Consumer medicine information

NUMIT 5% cream

Lidocaine (lignocaine); Prilocaine

BRAND INFORMATION

Brand name

Numit 5% Cream

Active ingredient

Lidocaine (lignocaine); Prilocaine

Schedule

S2

 

Consumer medicine information (CMI) leaflet

Please read this leaflet carefully before you start using NUMIT 5% cream.

What is in this leaflet

This leaflet answers some common questions about NUMIT.

It does not contain all the available information. It does not take the place of talking to your doctor or pharmacist.

All medicines have risks and benefits. Your doctor has weighed the risks of you or your child using NUMIT against the benefits they expect it will have for you.

If you have any concerns about this medicine, ask your doctor or pharmacist.

Keep this leaflet with your medicine. You may need to read it again.

What is NUMIT used for?

NUMIT is a mixture of two local anaesthetics, lidocaine (lignocaine) and prilocaine.

These local anaesthetics are combined with special agents which allow the products to pass through the skin. Once through the skin the numbing effect they produce allows minor surgical procedures to be performed with a complete or significant reduction in pain.

These procedures can include taking blood samples, vaccination, skin grafting, cleaning leg ulcers, inserting an intravenous catheter, minor superficial cosmetic procedures and procedures on genital skin.

Numit is available as a cream which is applied then covered with a dressing.

Follow all directions given to you by your doctor carefully. They may differ from the information contained in this leaflet.

Your doctor or pharmacist may prescribe this medicine for another use. Ask your doctor or pharmacist if you want more information.

NUMIT is not addictive.

Before you use NUMIT

When you must not use this product

Do not apply NUMIT cream to any open wounds except leg ulcers.

Do not use NUMIT if you are pregnant or breastfeeding unless your doctor says it is safe.

The ingredients in NUMIT have been used for many years and no ill effects have been shown if they are used while you are pregnant.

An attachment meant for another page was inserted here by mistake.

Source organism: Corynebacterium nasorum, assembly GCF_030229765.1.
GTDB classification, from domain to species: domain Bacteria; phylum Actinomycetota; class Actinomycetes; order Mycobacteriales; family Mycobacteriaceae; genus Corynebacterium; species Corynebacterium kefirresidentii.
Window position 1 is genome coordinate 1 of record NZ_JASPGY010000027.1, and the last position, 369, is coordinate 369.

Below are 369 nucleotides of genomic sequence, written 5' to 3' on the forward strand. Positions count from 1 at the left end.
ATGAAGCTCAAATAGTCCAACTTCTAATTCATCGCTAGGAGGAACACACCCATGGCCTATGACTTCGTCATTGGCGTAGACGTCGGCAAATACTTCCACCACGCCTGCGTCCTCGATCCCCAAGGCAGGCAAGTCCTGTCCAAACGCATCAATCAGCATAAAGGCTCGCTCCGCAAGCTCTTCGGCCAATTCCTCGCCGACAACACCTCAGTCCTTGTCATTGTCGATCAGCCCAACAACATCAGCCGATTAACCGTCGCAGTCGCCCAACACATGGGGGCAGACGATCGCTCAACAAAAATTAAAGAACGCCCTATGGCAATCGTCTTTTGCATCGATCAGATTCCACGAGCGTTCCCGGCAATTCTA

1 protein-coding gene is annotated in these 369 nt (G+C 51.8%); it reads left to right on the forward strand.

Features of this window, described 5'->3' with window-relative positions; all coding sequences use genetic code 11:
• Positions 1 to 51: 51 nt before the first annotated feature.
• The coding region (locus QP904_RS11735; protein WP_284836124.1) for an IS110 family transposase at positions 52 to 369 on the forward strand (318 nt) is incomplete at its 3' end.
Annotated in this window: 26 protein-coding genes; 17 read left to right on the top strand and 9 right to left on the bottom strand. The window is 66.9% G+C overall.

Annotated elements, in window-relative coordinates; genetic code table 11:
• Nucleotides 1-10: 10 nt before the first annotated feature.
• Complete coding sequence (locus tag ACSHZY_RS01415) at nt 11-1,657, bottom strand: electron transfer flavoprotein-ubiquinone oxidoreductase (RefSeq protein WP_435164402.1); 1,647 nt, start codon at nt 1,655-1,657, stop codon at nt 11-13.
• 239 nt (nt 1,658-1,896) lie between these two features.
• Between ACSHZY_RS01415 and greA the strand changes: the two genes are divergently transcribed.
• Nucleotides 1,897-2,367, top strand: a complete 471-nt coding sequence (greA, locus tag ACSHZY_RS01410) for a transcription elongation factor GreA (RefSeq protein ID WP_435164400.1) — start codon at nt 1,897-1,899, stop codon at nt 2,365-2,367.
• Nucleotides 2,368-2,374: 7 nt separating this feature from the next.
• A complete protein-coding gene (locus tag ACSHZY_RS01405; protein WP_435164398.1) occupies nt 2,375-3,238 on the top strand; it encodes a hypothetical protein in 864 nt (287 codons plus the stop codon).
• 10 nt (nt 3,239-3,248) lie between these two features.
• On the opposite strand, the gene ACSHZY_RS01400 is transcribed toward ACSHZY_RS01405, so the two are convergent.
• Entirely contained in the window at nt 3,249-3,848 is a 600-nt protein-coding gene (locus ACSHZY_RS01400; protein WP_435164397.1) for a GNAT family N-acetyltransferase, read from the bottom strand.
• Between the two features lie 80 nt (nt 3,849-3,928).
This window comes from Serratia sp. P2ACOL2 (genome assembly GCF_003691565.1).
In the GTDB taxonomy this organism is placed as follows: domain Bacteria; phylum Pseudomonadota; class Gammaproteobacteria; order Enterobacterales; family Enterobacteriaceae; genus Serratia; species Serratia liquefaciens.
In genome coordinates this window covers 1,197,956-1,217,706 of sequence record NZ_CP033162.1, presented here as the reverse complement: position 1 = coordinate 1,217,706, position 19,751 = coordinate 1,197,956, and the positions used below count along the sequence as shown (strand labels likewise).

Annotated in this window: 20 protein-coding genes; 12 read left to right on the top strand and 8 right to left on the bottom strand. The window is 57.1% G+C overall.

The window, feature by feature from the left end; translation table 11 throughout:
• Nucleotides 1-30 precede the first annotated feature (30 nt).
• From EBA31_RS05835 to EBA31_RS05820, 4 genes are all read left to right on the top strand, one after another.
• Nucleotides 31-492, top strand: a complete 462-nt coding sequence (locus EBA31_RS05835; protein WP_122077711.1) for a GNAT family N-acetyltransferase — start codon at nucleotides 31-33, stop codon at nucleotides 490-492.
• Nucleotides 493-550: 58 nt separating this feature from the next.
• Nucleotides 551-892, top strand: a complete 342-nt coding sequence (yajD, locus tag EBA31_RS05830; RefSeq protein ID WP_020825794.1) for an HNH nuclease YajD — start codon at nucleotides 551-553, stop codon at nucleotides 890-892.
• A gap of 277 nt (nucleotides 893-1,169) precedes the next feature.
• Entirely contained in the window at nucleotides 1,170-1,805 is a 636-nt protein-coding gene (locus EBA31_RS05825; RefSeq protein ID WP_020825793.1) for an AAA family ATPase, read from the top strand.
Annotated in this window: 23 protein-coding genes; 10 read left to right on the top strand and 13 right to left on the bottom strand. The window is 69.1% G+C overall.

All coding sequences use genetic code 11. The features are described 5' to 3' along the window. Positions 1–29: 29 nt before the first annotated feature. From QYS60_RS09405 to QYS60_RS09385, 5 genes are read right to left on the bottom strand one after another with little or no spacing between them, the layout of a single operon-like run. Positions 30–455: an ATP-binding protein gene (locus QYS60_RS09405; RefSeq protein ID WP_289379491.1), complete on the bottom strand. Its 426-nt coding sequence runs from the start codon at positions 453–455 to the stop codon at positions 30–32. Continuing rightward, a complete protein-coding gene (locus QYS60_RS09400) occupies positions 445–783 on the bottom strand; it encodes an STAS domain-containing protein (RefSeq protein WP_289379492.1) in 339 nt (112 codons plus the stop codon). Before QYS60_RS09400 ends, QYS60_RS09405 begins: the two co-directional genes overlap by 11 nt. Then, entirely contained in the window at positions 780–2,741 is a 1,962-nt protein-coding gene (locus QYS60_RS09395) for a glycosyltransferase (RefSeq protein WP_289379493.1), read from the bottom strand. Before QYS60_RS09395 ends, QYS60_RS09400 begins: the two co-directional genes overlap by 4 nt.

Only very small amounts of NUMIT get into the blood so even though so even though your baby can take in NUMIT from breast milk if you are breast feeding.

NUMIT should not be used in premature babies.

We do not have enough knowledge yet to be sure if it is safe in premature babies.

Do not use after the use by (expiry) date printed on the pack or the packaging is torn or shows signs of tampering.

If it has expired or is damaged, return it to your pharmacist for disposal.

Do not use it to treat any other complaints unless your doctor says it is safe.

Do not give this medicine to anyone else.

Before you start to use it

You must tell your doctor or pharmacist about any of these.

  1. allergies you or your child have to any
    - ingredients listed at the end of this leaflet
    - local anaesthetic, for example those used at the dentist
    - adhesives or sticking plasters.
    If you or your child have an allergic reaction, you may get a skin rash, hay fever or an asthma attack.
  2. any of these medical conditions
    - dermatitis
    - methaemoglobinaemia
    - glucose-6-phosphate dehydrogenase deficiency
    - mollusca contasgiosa
    It may not be safe for you or your child to use NUMIT if you have any of these conditions.

Taking other medicines

Tell your doctor of pharmacist if you are using any other medicines including

  • a sulphonamide antibiotic eg sulfatrimoxazole
  • medicines used to treat irregular heartbeat such as amiodarone
  • medicines that you buy at your pharmacy, supermarket or health food shop
  • other local anaesthetics.

These medicines may affect the way NUMIT works or may cause adverse effects.

Your doctor or pharmacist can tell you what to do if you are taking any of these medicines.

How to use NUMIT

Directions

NUMIT is available as a cream.

Instructions on how to use NUMIT are included in the carton. Please read them carefully. The instructions also give maximum doses for adults and children. Do not exceed the maximum doses.

On intact skin
The most important thing to do is be sure that you apply NUMIT at least one hour before you are due to have the procedure except for skin grafting where a two hour application time is required or for procedures on male genital skin where only fifteen minutes is required.